We’re putting together a movement that supports the event every year. Hopefully the event is here in three years’ time – obviously second year we’ll be here because we’re committed already to an artist. There no doubt that this year will go down well. It’ll do very well; all we have to do is avoid any cancellations. Any cancellations and everyone will jump all over us. Irrespective of who it is – even if Leela James cancels they’ll be down our throats.
— Aloe Blacc (@aloeblacc) April 1, 2014
Soundwave has had issues with cancellations but the festival has been going for over 10 years and AJ is well known to FL readers. You and IEG are not so well known – although obviously you were involved in Supafest. Could you talk me through you’re own promoting history?
The last 12 months we did Mariah Carey, The Jacksons, Jill Scott, and Brian McKnight. I don’t think we have to prove ourselves. I’ve been doing this for 20 years. Supafest was out of our hands. My role was more on the left-hand side: marketing and branding. I had no control of the artists or of the money. I had a role that was very hard to deal with. But in respect to what we’ve been doing we have an impeccable record. Jill Scott was fantastic, Brian was a great tour, and Mariah Carey was her first time in Australia and a sell-out. Out of those relationships we managed to put [Soulfest] together. The Jacksons are managed by Maxwell’s management. Jill Scott spoke to four of the artists on this bill. That’s where half of the ideas came from: Jill Scott and I sitting down. We put Jill on as an experiment to see how the neo-soul movement worked.
“I don’t think this country can handle big festivals anymore”
I don’t think we should be talking about whether it’ll be staged. We should be asking: “Does this event have space in the market place?” Yes. “Is it niche?” Yes. “How many people actually care about neo-soul?” Probably very little and the market’s probably about 100 000. Nationally, it’s not a big market. Our research was quite clear that it’s a very niche audience that doesn’t like social media much. They’re very introverted. They’re cafe culture, they like reading. We went through all this [research] to get where we are today. We didn’t throw a dart at the board and say “Yeah this might work, we think.” We said there’s 100,000 people, but if you give them this event they will turn up. We’ve only got 40,000 tickets to sell across the nation.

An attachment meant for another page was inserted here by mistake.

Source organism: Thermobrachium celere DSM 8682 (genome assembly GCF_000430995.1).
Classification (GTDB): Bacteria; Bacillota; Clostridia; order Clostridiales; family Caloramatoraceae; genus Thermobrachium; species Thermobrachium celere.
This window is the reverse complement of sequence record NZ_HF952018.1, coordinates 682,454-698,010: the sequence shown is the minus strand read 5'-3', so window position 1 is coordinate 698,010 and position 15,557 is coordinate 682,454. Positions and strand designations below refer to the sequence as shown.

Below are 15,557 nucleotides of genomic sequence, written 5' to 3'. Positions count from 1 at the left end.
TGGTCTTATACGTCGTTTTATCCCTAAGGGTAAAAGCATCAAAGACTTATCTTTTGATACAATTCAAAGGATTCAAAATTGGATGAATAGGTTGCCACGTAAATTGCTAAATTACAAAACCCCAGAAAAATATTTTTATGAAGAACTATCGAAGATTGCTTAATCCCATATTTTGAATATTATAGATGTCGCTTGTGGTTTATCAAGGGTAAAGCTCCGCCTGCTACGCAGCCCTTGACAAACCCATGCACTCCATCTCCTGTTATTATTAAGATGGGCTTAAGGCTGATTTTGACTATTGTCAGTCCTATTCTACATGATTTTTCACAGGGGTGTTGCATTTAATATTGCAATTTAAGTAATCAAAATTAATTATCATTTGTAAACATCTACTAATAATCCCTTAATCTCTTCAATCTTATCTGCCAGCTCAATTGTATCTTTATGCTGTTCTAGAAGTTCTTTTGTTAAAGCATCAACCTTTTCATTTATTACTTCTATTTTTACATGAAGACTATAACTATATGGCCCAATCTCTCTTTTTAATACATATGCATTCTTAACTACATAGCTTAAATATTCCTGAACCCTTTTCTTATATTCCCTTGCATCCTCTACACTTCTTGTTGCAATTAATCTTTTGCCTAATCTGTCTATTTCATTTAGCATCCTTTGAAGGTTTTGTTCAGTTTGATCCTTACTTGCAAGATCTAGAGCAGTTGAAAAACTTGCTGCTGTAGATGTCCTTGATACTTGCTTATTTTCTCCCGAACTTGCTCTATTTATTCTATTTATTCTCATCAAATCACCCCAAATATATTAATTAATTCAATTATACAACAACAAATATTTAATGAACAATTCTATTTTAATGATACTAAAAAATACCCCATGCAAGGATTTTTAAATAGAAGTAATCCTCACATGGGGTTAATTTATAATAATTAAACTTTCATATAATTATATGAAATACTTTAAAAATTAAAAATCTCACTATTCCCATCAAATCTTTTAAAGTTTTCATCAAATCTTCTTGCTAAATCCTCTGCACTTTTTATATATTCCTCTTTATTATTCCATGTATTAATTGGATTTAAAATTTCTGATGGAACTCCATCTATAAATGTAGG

Only 40,000 across the whole tour?
Yeah, it’s only 40,000 tickets so it’s going to go. And the whole thing is about the food as well. What’s the experience here? Forget the music – the music is undoubted. We researched the food, the beverages, and the lifestyle. We’ve got over 60 eateries that are across the whole soul food and Cajan experience. We’re building an “Eat Street”, so you’ll be able to walk into the venue and there’ll be a laneway of pop-up eateries. Then there are 12 or 13 pop-up bars. We’re just trying to put an experience together because the demographic is a little older so it’s hard to hold people there for 10 hours.
I don’t think this country can handle big festivals anymore. I think our country is an 8000 to 12,000 [capacity] festival country. That’s what I believe. There are only a handful of festivals that can handle the magnitude and we all know what those are – your Streosonics, Futures, Soundwaves, Laneways. Those guys are where it’s at. I just wanted a festival that was 10-14,000, no more. If we sell out in 10 seconds we’re not going to grow year two or year three. We’re going to keep it boutique. That’s a commitment I’m making to myself.
You’re using unfamiliar venues – at least in Sydney and Melbourne – how did you find them?
I went to Erskineville [Sydney Park] where Soundwave happened [in 2007 and 2008]. I wanted to go inner-city: Newtown [in Sydney], Fitzroy [in Melbourne]. I wanted to be where music and food can fuse together. I didn’t want to be in a music venue. I wanted to make sure there were a lot of parks and transport and where people can walk home. So I went to the councils and they knocked me back on Erskineville Oval here in Sydney. They said, “John, forget about it but there’s a better venue here: Victoria Park.” It’s on Broadway, right on the strip. It’s amazing. It only fits 14,000 people.
“To have Maxwell and D’Angelo even in this country is monumental”
I was a little surprised to see Maxwell billed above D’Angelo. Surely D’Angelo is a bigger draw card?
With D’Angelo and Maxwell it was a co-headline originally. Maxwell knocks back half-million dollar gigs every day of the week in the US. He just picks his moments. For us to have Maxwell and D’Angelo even in this country is monumental … it’s a headfuck, it’s amazing. It’s not just my doing. The people over there [in the states] wanted to make it happen. Management wanted to make it happen. Agents wanted to make it happen. Maxwell and D’Angelo have equal prowess in the scene. I saw Maxwell’s tweet last week; that was “Wow did you just say that.” He’s a massive fan.
D’Angelo is a very quietly spoken introverted person – he doesn’t really do interviews or anything – he doesn’t have a Facebook or any social media. This is a co-headliner as far as I’m concerned. One goes on last, the other goes on second last. Let’s not forget the other artists either. Common, Mos Def – even though he had a troubled tour the last time he was here, and we’ve all heard the stories. We thought about [booking] him I thought “Shit, we can’t afford to have one drop out.”
— MAXWELL (@_MAXWELL_) March 15, 2014